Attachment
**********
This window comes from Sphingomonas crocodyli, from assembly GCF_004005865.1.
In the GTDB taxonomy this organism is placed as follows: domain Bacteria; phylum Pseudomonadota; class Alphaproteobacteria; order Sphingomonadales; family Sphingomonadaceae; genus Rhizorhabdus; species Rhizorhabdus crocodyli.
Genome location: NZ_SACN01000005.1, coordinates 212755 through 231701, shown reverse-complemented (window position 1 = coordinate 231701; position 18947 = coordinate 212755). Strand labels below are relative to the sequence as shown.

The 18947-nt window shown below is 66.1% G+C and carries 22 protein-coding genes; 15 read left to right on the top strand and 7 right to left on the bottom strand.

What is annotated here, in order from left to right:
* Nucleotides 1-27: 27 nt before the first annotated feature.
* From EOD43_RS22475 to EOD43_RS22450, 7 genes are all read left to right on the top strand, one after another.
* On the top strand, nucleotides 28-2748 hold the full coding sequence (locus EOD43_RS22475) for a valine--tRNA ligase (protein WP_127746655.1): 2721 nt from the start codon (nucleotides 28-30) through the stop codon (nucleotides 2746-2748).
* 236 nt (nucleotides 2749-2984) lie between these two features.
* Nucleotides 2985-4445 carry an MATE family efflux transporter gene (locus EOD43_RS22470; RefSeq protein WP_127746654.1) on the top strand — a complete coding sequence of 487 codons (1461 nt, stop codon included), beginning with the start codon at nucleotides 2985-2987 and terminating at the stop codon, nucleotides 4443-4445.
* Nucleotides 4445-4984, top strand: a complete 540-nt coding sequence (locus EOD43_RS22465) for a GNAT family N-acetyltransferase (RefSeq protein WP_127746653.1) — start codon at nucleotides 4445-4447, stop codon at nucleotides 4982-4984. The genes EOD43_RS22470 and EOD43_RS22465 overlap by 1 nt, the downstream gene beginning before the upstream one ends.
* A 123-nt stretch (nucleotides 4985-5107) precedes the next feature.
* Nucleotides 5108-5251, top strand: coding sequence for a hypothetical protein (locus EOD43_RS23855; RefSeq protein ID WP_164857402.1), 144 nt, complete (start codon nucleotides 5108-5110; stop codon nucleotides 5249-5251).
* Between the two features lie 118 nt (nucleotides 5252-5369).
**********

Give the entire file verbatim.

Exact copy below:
This window comes from Sphingomonas crocodyli, from assembly GCF_004005865.1.
In the GTDB taxonomy this organism is placed as follows: domain Bacteria; phylum Pseudomonadota; class Alphaproteobacteria; order Sphingomonadales; family Sphingomonadaceae; genus Rhizorhabdus; species Rhizorhabdus crocodyli.
Genome location: NZ_SACN01000005.1, coordinates 212755 through 231701, shown reverse-complemented (window position 1 = coordinate 231701; position 18947 = coordinate 212755). Strand labels below are relative to the sequence as shown.

The 18947-nt window shown below is 66.1% G+C and carries 22 protein-coding genes; 15 read left to right on the top strand and 7 right to left on the bottom strand.

What is annotated here, in order from left to right:
* Nucleotides 1-27: 27 nt before the first annotated feature.
* From EOD43_RS22475 to EOD43_RS22450, 7 genes are all read left to right on the top strand, one after another.
* On the top strand, nucleotides 28-2748 hold the full coding sequence (locus EOD43_RS22475) for a valine--tRNA ligase (protein WP_127746655.1): 2721 nt from the start codon (nucleotides 28-30) through the stop codon (nucleotides 2746-2748).
* 236 nt (nucleotides 2749-2984) lie between these two features.
* Nucleotides 2985-4445 carry an MATE family efflux transporter gene (locus EOD43_RS22470; RefSeq protein WP_127746654.1) on the top strand — a complete coding sequence of 487 codons (1461 nt, stop codon included), beginning with the start codon at nucleotides 2985-2987 and terminating at the stop codon, nucleotides 4443-4445.
* Nucleotides 4445-4984, top strand: a complete 540-nt coding sequence (locus EOD43_RS22465) for a GNAT family N-acetyltransferase (RefSeq protein WP_127746653.1) — start codon at nucleotides 4445-4447, stop codon at nucleotides 4982-4984. The genes EOD43_RS22470 and EOD43_RS22465 overlap by 1 nt, the downstream gene beginning before the upstream one ends.
* A 123-nt stretch (nucleotides 4985-5107) precedes the next feature.
* Nucleotides 5108-5251, top strand: coding sequence for a hypothetical protein (locus EOD43_RS23855; RefSeq protein ID WP_164857402.1), 144 nt, complete (start codon nucleotides 5108-5110; stop codon nucleotides 5249-5251).
* Between the two features lie 118 nt (nucleotides 5252-5369).